A note from the Dean of the College on timely matters related to advising as well as courses and programs for Fall 2020.
I hope you were able to have some rest this weekend, and find moments of peace and normalcy despite what is going on around us. I also hope that you and your loved ones continue to be safe and healthy. Social distancing is essential to curbing the spread of the virus, but it can take a toll psychologically and emotionally.
As difficult as these last few weeks have been, there have been uplifting moments as well. Last Thursday evening, Marty Sharkey moderated a webinar in which Rob Flot and I answered Oxy parents’ questions about the remainder of the semester, in real time. Many parents expressed gratitude for the communication and for all Oxy is doing to keep the educational program going in the face of challenging circumstances. We heard several positive comments from parents who were, for the first time, getting a glimpse into their students’ academic lives, overhearing their classes, and observing the care with which professors are connecting with their students. As an institution, we must continue to find ways to keep our extended Oxy family engaged in the life of the College, separated as we are by time and distance.
Many of you are the assigned academic advisors of students both inside and outside your department. With advising period (3/30-4/10) and registration for Fall semester (week of 4/13) upon us, it is important to provide institutional guidance on how we plan for the academic program in the face of uncertainty related to the current crisis.
The fact is, we do not know how long the pandemic will persist or the duration of social distancing measures that will be required on a global, national, and local scale. Yet, our top priority as an institution must continue to be ensuring our students’ progress through the academic program. For that reason, our planning approach at this time is for the “best case scenario”: that we will be able to mount our regular academic program and residential on-campus experience in the fall of 2020. In doing so, we can also instill confidence in the minds of our students at a time when they may be apprehensive about the future of the institution. I should also point out that even if our program returns to “normal” in the fall, we may have to make modifications due to potential enrollment impacts that may result from this unprecedented disruption.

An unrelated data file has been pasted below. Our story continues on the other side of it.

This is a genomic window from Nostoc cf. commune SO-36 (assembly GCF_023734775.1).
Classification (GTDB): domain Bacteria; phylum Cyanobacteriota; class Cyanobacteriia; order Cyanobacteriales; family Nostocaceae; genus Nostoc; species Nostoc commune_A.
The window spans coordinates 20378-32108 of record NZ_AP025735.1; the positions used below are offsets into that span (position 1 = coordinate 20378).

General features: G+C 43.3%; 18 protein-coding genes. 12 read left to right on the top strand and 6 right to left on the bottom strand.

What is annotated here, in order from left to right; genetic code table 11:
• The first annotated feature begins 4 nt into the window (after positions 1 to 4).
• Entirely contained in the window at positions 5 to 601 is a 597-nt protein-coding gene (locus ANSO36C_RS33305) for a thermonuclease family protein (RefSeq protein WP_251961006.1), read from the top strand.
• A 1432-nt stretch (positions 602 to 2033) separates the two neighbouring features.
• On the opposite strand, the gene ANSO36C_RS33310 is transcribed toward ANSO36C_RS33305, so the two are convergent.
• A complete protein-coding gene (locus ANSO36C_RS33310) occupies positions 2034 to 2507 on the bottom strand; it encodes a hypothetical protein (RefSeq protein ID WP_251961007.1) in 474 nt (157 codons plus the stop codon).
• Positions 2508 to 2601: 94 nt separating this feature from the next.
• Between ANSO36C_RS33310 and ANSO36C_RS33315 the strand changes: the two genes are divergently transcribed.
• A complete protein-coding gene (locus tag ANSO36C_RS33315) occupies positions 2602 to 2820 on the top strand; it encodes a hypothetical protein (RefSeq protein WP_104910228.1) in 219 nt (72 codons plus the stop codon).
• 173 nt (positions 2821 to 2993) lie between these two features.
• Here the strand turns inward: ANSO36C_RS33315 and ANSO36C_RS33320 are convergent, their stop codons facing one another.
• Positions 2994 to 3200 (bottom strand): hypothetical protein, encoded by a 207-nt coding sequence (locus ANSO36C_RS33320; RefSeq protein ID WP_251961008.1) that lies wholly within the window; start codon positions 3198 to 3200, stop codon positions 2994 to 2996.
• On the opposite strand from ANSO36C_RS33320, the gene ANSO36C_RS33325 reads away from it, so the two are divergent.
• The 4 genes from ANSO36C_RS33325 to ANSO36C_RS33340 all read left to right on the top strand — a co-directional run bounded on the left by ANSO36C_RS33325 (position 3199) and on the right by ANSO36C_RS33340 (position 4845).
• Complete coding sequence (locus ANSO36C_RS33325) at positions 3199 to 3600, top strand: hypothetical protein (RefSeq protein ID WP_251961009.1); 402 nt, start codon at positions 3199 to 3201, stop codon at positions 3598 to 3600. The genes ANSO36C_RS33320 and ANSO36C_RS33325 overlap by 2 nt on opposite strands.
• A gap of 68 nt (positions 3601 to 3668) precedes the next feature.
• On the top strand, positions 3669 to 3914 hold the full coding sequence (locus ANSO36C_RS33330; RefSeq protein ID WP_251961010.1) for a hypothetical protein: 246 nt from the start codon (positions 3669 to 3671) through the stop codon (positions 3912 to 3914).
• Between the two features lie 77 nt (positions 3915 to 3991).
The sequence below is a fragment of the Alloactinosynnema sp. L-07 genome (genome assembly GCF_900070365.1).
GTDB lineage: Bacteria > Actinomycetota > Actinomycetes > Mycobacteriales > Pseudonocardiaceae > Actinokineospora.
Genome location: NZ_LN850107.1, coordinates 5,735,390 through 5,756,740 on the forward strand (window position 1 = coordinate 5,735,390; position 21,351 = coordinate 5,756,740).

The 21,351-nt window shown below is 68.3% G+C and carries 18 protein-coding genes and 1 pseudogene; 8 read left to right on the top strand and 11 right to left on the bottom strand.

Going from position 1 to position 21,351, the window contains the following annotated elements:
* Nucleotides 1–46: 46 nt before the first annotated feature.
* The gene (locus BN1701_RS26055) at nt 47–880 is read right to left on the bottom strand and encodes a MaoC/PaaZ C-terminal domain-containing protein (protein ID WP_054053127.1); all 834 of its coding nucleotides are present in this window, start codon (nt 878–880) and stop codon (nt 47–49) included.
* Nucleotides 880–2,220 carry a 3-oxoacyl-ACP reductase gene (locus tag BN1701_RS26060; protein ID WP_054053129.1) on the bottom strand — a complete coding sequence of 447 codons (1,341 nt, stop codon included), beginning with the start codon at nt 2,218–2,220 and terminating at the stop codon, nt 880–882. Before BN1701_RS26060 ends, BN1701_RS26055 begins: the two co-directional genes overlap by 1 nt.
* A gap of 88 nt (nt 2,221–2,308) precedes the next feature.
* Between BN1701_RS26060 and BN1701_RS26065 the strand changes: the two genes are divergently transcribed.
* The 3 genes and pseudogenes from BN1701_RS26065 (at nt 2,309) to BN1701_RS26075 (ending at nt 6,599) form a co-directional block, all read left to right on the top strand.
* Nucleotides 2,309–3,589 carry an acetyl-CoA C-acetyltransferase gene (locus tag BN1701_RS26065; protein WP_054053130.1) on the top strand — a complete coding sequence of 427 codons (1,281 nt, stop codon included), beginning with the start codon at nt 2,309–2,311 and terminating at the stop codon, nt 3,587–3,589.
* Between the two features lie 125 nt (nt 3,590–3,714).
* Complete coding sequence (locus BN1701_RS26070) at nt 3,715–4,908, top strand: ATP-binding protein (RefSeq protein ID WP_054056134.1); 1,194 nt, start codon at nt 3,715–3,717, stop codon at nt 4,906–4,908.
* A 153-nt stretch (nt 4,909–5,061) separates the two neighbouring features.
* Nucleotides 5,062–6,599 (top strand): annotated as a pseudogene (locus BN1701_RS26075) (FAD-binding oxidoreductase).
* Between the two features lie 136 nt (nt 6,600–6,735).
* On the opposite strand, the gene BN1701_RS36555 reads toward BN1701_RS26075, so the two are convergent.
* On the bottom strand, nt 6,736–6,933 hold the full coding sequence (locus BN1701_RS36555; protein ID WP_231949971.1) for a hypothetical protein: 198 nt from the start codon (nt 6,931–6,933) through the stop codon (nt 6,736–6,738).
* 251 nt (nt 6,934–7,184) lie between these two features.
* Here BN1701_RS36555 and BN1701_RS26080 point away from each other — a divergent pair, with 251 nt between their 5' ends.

If the spring semester of 2020 has taught us anything, it is that conditions may change rapidly and we should plan with contingencies in mind. Even if we are back on campus come fall, there may be limitations on international or domestic travel. Because of these uncertainties, students that are planning to study abroad or participate in off-campus programs in the Fall have been directed to register for on-campus courses, so that they have a plan in place in the event that their off-campus program is canceled.
There are many planning questions that we will need to consider should the pandemic and its associated disruptions to normal college operations continue into fall. We don't have answers or all the contingencies in place now, but we are monitoring the situation continuously. We will work with Faculty Council, Department Chairs, and the faculty as a whole in the coming weeks to plan for possible outcomes.
So, stay safe and stay well, and we’ll be in touch.
Vice President for Academic Affairs and Dean of the College